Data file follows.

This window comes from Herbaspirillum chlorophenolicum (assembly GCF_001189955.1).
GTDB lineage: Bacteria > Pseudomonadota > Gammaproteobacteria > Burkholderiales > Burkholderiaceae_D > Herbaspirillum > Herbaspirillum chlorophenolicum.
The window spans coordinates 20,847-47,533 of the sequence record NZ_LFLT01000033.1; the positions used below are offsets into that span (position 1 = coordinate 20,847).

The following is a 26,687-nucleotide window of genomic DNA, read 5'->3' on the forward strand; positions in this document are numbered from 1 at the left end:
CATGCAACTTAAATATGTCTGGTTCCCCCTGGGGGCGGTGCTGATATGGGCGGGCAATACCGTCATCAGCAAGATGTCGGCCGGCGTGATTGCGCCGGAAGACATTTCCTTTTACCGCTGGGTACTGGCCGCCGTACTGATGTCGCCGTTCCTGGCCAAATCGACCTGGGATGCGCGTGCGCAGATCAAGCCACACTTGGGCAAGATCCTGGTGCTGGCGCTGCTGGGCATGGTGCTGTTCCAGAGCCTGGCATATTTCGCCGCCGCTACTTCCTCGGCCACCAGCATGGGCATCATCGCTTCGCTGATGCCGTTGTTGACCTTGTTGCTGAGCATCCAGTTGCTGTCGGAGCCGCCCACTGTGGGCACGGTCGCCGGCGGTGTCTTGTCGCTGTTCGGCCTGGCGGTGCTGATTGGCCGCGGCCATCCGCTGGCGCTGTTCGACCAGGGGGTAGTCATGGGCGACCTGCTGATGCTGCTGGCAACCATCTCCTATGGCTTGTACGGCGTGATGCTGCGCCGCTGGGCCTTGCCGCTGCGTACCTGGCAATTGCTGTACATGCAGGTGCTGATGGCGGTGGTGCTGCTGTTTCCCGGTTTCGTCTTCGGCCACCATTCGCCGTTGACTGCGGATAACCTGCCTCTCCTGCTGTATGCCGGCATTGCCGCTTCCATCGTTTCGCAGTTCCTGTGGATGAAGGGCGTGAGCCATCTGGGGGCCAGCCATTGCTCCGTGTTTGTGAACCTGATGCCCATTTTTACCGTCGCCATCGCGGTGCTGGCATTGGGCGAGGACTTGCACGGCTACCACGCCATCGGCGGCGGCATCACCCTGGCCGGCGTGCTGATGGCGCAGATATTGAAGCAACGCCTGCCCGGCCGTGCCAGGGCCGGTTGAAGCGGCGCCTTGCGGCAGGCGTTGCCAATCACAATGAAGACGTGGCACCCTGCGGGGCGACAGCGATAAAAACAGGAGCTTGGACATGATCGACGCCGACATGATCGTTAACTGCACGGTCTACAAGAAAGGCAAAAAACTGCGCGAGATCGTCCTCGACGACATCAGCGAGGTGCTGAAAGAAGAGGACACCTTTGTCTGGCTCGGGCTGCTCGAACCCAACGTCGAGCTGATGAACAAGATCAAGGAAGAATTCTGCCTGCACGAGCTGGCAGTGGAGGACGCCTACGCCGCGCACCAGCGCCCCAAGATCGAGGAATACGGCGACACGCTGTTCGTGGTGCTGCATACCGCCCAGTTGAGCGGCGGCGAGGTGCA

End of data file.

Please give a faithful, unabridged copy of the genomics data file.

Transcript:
This window comes from Herbaspirillum chlorophenolicum (assembly GCF_001189955.1).
GTDB lineage: Bacteria > Pseudomonadota > Gammaproteobacteria > Burkholderiales > Burkholderiaceae_D > Herbaspirillum > Herbaspirillum chlorophenolicum.
The window spans coordinates 20,847-47,533 of the sequence record NZ_LFLT01000033.1; the positions used below are offsets into that span (position 1 = coordinate 20,847).

The following is a 26,687-nucleotide window of genomic DNA, read 5'->3' on the forward strand; positions in this document are numbered from 1 at the left end:
CATGCAACTTAAATATGTCTGGTTCCCCCTGGGGGCGGTGCTGATATGGGCGGGCAATACCGTCATCAGCAAGATGTCGGCCGGCGTGATTGCGCCGGAAGACATTTCCTTTTACCGCTGGGTACTGGCCGCCGTACTGATGTCGCCGTTCCTGGCCAAATCGACCTGGGATGCGCGTGCGCAGATCAAGCCACACTTGGGCAAGATCCTGGTGCTGGCGCTGCTGGGCATGGTGCTGTTCCAGAGCCTGGCATATTTCGCCGCCGCTACTTCCTCGGCCACCAGCATGGGCATCATCGCTTCGCTGATGCCGTTGTTGACCTTGTTGCTGAGCATCCAGTTGCTGTCGGAGCCGCCCACTGTGGGCACGGTCGCCGGCGGTGTCTTGTCGCTGTTCGGCCTGGCGGTGCTGATTGGCCGCGGCCATCCGCTGGCGCTGTTCGACCAGGGGGTAGTCATGGGCGACCTGCTGATGCTGCTGGCAACCATCTCCTATGGCTTGTACGGCGTGATGCTGCGCCGCTGGGCCTTGCCGCTGCGTACCTGGCAATTGCTGTACATGCAGGTGCTGATGGCGGTGGTGCTGCTGTTTCCCGGTTTCGTCTTCGGCCACCATTCGCCGTTGACTGCGGATAACCTGCCTCTCCTGCTGTATGCCGGCATTGCCGCTTCCATCGTTTCGCAGTTCCTGTGGATGAAGGGCGTGAGCCATCTGGGGGCCAGCCATTGCTCCGTGTTTGTGAACCTGATGCCCATTTTTACCGTCGCCATCGCGGTGCTGGCATTGGGCGAGGACTTGCACGGCTACCACGCCATCGGCGGCGGCATCACCCTGGCCGGCGTGCTGATGGCGCAGATATTGAAGCAACGCCTGCCCGGCCGTGCCAGGGCCGGTTGAAGCGGCGCCTTGCGGCAGGCGTTGCCAATCACAATGAAGACGTGGCACCCTGCGGGGCGACAGCGATAAAAACAGGAGCTTGGACATGATCGACGCCGACATGATCGTTAACTGCACGGTCTACAAGAAAGGCAAAAAACTGCGCGAGATCGTCCTCGACGACATCAGCGAGGTGCTGAAAGAAGAGGACACCTTTGTCTGGCTCGGGCTGCTCGAACCCAACGTCGAGCTGATGAACAAGATCAAGGAAGAATTCTGCCTGCACGAGCTGGCAGTGGAGGACGCCTACGCCGCGCACCAGCGCCCCAAGATCGAGGAATACGGCGACACGCTGTTCGTGGTGCTGCATACCGCCCAGTTGAGCGGCGGCGAGGTGCA